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Being Gay Is Not The Worst Sin

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In Matthew 11:23-24, Jesus makes a startling statement about the ancient city of Sodom, known today, primarily, for it’s culture of sexual sin. Look at what Jesus said:


“Capernaum, will you be exalted to heaven? You will be brought down to Hades. For if the mighty works done in you had been done in Sodom, it would have remained until this day. But I tell you that it will be more tolerable on the day of judgment for the land of Sodom than for you.”


Sodom was known for its sexual sin, and for its cultural dedication to homosexuality. Many Christians today use Sodom as an example of all that is truly evil. Yet, if we examine Jesus’ words very carefully we learn this truth: Being gay is not the worst sin a person can commit, not by far.


Now, this is not to say that homosexuality isn’t a sin. It is a sin. The Bible makes that clear. Some gay advocates say that since Jesus didn’t talk about homosexuality he didn’t condemn it, therefore, it is now an acceptable practice. However, such advocates fail to realize there there is no sin in the Old Testament that was ever turned over and declared acceptable behavior in the New Testament.  If is was a moral sin in the Old Testament, it remained a moral sin in the New Testament. And we live in what some theologians refer to as the New Testament era.


Have you ever wondered what it was that put Capernaum—and other cities—in such a terrible state that Jesus declared its judgment to be worse than Sodom’s? It was, to put it simply, their rejection of Jesus. 


Sodom had one advantage that could have resulted in its salvation. It had Lot, Abraham’s nephew. Lot’s presence in Sodom was a condemnation of Sodom’s sins. Had Sodom responded rightly to the testimony of Lot, it might not have been destroyed (Genesis 18:22-33, II Peter 2:4-10). But Capernaum, and other cities, had a much greater advantage than Sodom did. 


They had Jesus. 


What was it about Jesus that made Capernaum and other cities so accountable in a greater way than Sodom? It was five things.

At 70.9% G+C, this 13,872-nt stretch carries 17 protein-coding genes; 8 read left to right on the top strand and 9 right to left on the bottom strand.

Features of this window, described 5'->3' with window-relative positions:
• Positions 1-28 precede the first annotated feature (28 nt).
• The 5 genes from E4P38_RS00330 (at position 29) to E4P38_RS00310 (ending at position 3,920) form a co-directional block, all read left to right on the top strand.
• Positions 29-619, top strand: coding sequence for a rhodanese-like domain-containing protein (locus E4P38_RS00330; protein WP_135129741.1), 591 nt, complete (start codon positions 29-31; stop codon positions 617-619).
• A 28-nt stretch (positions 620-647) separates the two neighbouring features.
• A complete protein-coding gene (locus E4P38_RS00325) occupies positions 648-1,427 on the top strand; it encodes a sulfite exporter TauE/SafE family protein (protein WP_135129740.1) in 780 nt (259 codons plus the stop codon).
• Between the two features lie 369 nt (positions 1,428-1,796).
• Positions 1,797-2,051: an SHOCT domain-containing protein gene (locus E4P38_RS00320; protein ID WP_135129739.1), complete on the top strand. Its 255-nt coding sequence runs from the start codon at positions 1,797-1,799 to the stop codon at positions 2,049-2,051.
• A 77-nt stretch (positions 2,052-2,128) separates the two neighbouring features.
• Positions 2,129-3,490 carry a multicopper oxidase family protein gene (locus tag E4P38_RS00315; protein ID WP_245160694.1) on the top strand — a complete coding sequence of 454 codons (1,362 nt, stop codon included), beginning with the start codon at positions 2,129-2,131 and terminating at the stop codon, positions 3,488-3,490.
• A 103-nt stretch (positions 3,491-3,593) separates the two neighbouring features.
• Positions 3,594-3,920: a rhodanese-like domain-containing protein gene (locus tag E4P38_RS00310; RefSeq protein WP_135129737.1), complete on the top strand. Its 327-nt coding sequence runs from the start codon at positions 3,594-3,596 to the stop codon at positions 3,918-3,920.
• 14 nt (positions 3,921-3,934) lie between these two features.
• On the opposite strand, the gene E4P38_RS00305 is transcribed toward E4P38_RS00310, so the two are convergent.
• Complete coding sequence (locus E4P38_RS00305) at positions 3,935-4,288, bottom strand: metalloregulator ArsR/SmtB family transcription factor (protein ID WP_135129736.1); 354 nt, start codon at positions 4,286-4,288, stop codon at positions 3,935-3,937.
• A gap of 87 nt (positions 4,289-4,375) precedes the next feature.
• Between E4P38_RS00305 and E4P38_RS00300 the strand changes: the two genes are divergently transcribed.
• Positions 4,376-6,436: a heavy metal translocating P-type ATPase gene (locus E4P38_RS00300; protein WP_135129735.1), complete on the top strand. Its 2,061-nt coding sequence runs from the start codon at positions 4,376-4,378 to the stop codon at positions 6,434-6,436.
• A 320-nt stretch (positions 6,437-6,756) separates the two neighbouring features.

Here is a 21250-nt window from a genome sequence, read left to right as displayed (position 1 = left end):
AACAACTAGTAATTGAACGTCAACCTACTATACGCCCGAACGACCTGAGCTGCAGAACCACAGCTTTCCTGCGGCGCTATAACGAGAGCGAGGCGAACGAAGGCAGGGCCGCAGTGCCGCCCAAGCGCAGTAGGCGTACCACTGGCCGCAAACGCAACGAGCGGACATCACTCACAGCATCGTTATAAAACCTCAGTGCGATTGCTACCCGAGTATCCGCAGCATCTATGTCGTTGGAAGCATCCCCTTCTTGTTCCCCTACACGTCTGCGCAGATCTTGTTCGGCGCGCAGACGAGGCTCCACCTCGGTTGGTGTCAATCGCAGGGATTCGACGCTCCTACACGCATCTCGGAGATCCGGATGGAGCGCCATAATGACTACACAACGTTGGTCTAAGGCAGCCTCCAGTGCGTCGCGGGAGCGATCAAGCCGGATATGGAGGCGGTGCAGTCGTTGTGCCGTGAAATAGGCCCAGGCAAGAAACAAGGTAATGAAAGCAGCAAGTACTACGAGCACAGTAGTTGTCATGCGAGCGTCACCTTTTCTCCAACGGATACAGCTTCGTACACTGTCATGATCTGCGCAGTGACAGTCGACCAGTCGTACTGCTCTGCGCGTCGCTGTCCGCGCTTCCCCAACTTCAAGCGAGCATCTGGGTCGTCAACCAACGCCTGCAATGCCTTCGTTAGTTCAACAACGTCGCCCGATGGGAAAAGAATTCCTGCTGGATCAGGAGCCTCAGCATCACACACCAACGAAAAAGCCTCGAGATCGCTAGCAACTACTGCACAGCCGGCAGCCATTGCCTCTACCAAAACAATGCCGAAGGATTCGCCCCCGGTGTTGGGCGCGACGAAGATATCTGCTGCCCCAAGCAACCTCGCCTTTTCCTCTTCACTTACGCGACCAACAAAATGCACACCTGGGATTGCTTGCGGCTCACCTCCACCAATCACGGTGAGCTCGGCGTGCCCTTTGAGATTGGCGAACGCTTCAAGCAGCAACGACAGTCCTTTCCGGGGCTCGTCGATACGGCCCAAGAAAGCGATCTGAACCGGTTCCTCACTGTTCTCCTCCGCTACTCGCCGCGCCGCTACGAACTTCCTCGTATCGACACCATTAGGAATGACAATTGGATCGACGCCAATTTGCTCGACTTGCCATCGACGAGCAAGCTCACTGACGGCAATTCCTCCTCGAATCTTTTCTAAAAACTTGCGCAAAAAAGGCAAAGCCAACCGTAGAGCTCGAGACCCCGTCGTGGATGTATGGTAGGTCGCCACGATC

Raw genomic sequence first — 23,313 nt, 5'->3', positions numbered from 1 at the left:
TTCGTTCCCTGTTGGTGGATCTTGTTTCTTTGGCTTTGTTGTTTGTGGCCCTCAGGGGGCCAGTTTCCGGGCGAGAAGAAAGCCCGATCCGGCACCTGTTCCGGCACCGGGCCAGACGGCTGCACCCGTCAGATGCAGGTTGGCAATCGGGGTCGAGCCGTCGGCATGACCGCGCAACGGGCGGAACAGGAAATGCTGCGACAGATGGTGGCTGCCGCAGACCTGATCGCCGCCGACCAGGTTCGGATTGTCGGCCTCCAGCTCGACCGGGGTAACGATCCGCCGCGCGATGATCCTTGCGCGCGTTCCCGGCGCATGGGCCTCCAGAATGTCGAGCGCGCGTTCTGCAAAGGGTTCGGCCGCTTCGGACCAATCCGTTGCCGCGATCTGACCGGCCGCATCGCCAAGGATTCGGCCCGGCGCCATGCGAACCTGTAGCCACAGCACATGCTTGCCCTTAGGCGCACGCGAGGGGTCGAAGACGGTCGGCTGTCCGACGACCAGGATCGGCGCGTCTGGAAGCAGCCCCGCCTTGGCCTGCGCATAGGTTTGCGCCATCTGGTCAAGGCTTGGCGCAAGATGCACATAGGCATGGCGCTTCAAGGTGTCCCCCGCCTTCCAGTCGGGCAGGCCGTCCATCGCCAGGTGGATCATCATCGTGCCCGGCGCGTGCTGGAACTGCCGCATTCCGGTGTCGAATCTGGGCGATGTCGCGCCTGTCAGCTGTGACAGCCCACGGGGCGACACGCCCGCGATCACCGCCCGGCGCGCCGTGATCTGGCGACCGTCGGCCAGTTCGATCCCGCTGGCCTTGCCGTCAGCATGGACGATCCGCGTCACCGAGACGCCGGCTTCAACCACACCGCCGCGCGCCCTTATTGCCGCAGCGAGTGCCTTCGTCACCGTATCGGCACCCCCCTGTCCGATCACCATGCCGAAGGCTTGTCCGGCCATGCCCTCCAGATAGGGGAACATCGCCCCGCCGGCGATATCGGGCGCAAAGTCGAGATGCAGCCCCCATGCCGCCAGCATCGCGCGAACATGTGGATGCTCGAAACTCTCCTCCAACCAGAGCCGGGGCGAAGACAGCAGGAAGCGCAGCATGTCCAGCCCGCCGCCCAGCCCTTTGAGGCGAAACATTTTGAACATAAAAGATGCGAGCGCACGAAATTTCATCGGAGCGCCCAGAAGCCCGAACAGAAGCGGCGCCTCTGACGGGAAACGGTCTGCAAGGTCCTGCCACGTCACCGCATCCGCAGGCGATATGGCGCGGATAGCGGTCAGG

First, they had Jesus’ Presence. Being the Son of God, something greater than Lot was brought to Capernaum. 


Second, they had Jesus’ Purpose. This was contained in his teachings and his resolute decision to go to the cross to die for their sins. He was their Savior and they rejected him. Lot died for no one. 


Third, they had Jesus’ Power. Jesus’ power was demonstrated daily in his miracles and healing. Jesus even said once that if people did believe him they should at least believe that his miraculous works pointed to his identity (John 10:38). 


Fourth, they had Jesus’ Preaching. Several times the people who heard him said that no one ever spoke like Jesus; that he taught them as one having authority (Matthew 7:29, Mark 1:27, Luke 4:32). 


Fifth, they had Jesus’ Promises. His promises were part of his teaching, but actually greater, because they were his affirmation of eternal life, available to anyone who would come to him and believe in him.


Sodom, and its surrounding communities, had none of these things. Thus, their accountability was less than that of the cities that Jesus preached in. Even Jerusalem was under threat for not recognizing their time of visitation. “How often would I have gathered your children together as a hen gathers her brood under her wings, and you were not willing! See, your house is left to you desolate” (Matthew 23:37-38).

 

Sodom was judged for sexual perversion, and other sins.  But the Israelite cities rejected Jesus. This is far worse. 


Application


There are two points of application that I’d like to make. First, you and I live in the age where Jesus has been made manifest to us in these five ways, and more, as we have more scripture than the ancients had. We have Jesus’ teaching and the teaching of the apostles and their disciples. We are accountable for all of it in a way that the ancients were not, who did not have these things. “Everyone to whom much was given, of him much will be required, and from him to whom they entrusted much, they will demand the more” (Luke 12:48). Rejecting Jesus is a far greater offense than homosexuality. Homosexuality is still wrong, and there is never a time when it is morally acceptable. But rejecting Jesus is far worse, because he is the Son of God, greater than all, and only he can save us and bring us to the Father (John 14:6).

 

Second, what does this say about those who do not carry the Gospel to others? If a city may be judged for rejecting Jesus, then what do we deserve if we fail to take Jesus to them? Jesus has entrusted us with the Great Commission. That means that we must use whatever tools, resources, and talents we have to help others come to know Jesus personally. We have the cure for sin. Dare we keep it to ourselves? Remember God's words to Ezekiel, "His blood I will require at your hand" (Ezekiel 3:18).


Instead of getting hung up on a person’s homosexuality, let’s bring Jesus to that person. Help them to understand their sin, and how Jesus’ death and resurrection can free them from that sin, and many others.